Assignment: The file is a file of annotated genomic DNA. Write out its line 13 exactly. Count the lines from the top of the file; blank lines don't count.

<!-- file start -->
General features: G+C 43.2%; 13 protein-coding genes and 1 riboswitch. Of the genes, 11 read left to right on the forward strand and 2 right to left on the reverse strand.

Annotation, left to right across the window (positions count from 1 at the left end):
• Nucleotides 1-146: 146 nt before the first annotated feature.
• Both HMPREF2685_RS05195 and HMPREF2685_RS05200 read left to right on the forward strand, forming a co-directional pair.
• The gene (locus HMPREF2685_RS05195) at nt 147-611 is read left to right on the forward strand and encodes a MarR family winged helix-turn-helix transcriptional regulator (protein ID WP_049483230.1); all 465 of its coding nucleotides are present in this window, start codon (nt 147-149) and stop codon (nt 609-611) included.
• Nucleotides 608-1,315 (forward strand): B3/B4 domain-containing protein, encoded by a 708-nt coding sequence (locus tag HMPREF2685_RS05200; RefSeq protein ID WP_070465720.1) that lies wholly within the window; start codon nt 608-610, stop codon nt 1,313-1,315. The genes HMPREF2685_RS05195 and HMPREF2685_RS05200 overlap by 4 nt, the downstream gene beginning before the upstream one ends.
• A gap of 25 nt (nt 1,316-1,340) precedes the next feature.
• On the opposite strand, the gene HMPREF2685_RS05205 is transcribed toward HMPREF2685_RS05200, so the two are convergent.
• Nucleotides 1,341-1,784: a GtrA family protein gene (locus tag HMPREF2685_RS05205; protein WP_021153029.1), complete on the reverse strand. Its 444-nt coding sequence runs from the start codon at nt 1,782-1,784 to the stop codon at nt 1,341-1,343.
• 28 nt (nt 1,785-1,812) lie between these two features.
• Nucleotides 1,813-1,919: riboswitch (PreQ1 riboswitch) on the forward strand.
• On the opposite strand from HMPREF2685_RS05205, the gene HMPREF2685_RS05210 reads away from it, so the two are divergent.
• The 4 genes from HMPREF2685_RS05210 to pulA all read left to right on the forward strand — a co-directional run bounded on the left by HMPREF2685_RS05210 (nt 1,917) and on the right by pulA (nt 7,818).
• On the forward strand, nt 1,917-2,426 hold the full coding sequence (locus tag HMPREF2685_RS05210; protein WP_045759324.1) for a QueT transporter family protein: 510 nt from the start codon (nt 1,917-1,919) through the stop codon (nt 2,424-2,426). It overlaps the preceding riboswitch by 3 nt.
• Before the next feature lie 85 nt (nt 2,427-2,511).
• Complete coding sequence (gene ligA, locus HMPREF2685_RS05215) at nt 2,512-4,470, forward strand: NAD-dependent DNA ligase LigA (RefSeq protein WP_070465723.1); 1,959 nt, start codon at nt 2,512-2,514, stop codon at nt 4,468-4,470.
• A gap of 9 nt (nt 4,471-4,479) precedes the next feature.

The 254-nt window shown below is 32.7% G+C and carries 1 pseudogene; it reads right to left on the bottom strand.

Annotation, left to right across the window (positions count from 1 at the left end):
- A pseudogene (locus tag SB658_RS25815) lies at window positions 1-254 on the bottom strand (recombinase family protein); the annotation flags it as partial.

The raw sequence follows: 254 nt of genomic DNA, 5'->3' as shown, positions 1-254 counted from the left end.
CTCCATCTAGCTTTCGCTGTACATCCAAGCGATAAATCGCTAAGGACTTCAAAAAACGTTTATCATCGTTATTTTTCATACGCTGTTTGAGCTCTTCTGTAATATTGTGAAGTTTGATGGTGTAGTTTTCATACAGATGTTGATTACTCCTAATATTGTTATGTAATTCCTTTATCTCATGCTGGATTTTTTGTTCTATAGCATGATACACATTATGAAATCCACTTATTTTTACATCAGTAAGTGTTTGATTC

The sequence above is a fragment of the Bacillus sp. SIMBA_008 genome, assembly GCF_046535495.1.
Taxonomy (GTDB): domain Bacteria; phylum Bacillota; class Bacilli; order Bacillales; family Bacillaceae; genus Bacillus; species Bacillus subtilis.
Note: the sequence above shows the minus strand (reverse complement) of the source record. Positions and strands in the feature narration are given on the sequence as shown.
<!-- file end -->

• The 4 genes from HMPREF2685_RS05210 to pulA all read left to right on the forward strand — a co-directional run bounded on the left by HMPREF2685_RS05210 (nt 1,917) and on the right by pulA (nt 7,818).